In recent years, athletes and non-athletes alike have made ice bathing into a sort of cultural phenomenon. This newfound popularity on the subject has led to an increasing number of studies and research centered around the topic as we try to discover the full benefits of a hearty cold plunge. While these studies will undoubtedly uncover valuable information for our present era of time, it may also be worth looking far into the past for answers.
Though it may seem like a relatively modern trend, the idea of ice bathing has survived through centuries and across cultures, leaving a sort of trail of breadcrumbs throughout history. From Ancient Egypt to the modern-day Olympics, cold water has played a prominent part in humanity, filling many roles.
This article will take you through some of the most influential historical uses of ice baths, as well as how these theories have been adopted into what we know today as cold water therapy, cold plunging, and ice baths!
Medical Disclaimer: All information, content, and material of this website is for informational purposes only and is not intended to serve as a substitute for the consultation, diagnosis, and/or medical treatment of a qualified physician or healthcare provider. Always seek the advice of your physician or another qualified health provider with any questions you may have regarding a medical condition.
The origin of ice bathing is the subject of speculation, with claims from many different eras of history. However, cold water therapy could not have developed without first learning about the medical and physical benefits of cold in general. In particular, early Ancient Egyptian and Greek theories gave a great starting point for the evolution of cold therapy.
Egyptian Cold Therapy
The journey to modern ice baths begins around 3,5000 BCE, in one of the earliest known medical treatises, the Edwin Smith Papyrus. This papyrus outlined specific medical procedures and theories, notably including the use of cold applications for skin irritation. Not only does this represent an early understanding of the therapeutic use of cold, but it also shows an early shift from “magic and prayer” as a healing tool.
It’s All Greek To Me
Jumping forward in time and to a different continent, we find an equally influential theory developed by Hippocrates in Ancient Greece. His theory centers around the idea of “humors,” or particular liquids within the body, that controlled a person’s health. A disease occurred when these liquids were out of balance, and among the various treatments he proposed, cold played a significant factor. Cold water would be prescribed for high fevers, and snow was used on open wounds to stop the bleeding. Though his theories are a far cry from our modern understanding of health, he helped spark more of an interest in cold as medicine.
It wasn’t until the 16th and 17th centuries that water baths came into style, and even then, cold baths weren’t very common. During this era, personal hygiene became a point of emphasis for many cultures, which led to the creation of “spa towns” and “bath towns.” These towns became a hot destination, as the waters were said to have healing powers.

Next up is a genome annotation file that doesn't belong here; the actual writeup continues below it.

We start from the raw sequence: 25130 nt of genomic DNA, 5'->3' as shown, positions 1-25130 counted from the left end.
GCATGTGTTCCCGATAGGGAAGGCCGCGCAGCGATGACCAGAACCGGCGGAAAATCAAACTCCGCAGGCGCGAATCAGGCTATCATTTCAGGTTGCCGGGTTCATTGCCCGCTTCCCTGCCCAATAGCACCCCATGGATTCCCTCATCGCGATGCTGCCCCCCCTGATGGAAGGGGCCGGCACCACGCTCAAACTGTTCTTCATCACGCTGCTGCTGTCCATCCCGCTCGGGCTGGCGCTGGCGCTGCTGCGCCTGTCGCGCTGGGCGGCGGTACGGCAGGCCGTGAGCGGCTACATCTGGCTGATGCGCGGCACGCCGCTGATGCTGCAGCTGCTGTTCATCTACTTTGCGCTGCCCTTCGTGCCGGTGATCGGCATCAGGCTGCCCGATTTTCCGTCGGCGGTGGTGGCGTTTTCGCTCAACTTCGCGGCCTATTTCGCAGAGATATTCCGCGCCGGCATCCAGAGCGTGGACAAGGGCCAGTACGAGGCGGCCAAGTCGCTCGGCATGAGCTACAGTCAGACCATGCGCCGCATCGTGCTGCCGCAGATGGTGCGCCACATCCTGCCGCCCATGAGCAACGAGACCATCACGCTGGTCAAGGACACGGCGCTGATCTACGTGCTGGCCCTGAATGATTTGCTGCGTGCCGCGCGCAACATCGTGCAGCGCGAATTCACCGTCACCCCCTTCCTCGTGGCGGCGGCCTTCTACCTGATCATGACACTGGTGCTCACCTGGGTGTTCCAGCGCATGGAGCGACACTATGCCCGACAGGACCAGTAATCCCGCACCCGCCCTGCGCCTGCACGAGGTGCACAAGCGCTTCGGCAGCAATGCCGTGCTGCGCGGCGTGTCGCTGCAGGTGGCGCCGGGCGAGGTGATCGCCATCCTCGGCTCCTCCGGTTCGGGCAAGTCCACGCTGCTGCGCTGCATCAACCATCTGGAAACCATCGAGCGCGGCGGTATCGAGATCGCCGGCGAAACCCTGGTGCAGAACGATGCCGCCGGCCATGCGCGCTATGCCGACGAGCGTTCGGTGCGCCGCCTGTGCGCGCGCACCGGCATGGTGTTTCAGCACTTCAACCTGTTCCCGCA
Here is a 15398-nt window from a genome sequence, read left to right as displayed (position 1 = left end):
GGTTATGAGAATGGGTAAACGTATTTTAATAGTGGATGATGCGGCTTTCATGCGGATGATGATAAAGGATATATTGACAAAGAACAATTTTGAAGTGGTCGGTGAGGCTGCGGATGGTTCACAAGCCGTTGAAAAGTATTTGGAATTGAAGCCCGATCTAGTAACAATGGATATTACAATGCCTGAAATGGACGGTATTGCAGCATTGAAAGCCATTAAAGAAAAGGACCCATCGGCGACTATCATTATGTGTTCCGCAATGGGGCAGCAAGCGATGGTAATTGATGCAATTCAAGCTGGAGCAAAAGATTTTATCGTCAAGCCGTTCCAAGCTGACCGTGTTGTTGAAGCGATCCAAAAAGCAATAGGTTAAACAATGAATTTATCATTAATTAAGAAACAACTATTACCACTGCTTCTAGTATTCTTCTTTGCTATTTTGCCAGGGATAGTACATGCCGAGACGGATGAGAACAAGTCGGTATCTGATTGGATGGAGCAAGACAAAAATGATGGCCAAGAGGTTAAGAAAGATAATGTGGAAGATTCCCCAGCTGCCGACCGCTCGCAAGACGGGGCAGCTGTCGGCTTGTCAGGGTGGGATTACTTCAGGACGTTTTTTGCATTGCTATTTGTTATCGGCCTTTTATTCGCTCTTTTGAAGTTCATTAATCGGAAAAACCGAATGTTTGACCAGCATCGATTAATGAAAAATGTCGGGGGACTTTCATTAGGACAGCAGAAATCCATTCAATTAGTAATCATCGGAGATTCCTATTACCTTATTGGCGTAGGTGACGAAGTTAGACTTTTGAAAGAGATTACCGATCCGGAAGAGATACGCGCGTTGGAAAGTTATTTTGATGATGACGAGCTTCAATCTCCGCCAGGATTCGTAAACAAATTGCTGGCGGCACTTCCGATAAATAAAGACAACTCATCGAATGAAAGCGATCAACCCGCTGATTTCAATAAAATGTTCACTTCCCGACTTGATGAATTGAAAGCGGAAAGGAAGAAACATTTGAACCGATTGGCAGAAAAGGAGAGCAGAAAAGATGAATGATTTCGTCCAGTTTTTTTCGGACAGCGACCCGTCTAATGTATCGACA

The New “Ice Age”
Cold bath usage changed, however, around the 18th and 19th centuries. In the 18th century, ice-cold water started creeping its way into medicine. Notably, William Cullen, a Scottish physician in the early 18th century, began to prescribe various levels of cold water immersion in order to treat different ailments on the body. These cold baths could be any size, from full-body to foot sized. Meanwhile, a French army surgeon named Baron de Larrey began to pack limbs in ice before amputation to numb the pain and make the treatment more bearable.
In the 19th century, many people lauded the benefits of ice baths, both for hygiene and often for treating fevers. When people were in the worst of their fevers, it was often the practice to lower them into an ice bath until their sweating turned to shivering. The ice bath continued to evolve from that point until recent years when it became a staple of sports medicine.
The Modern Ice Bath
Thankfully, our understanding of ice baths has increased by leaps and bounds since the time of Hippocrates and Napoleon. On the physical side, we now have a somewhat in-depth idea of what cold water can do to our bodies, and we are just starting to scratch the surface of how ice bath benefits our mental health.
So, What Does an Ice Bath Do?
We’re learning more and more each day, but what we know so far is pretty exciting. Ice bathing after an intense workout can provide some incredible relief for muscle soreness and possibly lead to improved performance in the long term, as the low temperatures help reduce inflammation in the body. A quick cold plunge can also reduce swelling and tissue breakdown and improve blood flow. This is all thanks to the interaction between cold water and our brains.
When you enter cold water, your blood vessels constrict to protect your vital organs. Simultaneously, your Central Nervous System (CNS) starts to produce a hormone and neurotransmitter called norepinephrine. Norepinephrine helps with blood vessel constriction and boosts levels of energy, attention, and focus in the brain!
At Plunge, we’re excited to be a part of the newest era of ice bathing and cold plunging! We know that it’s more than just a tool for your body, and we want to share cold water therapy with the world. Check out our blog for all the basics, from how long to ice bath (2-5 minutes), to proper ice bath temperature and more.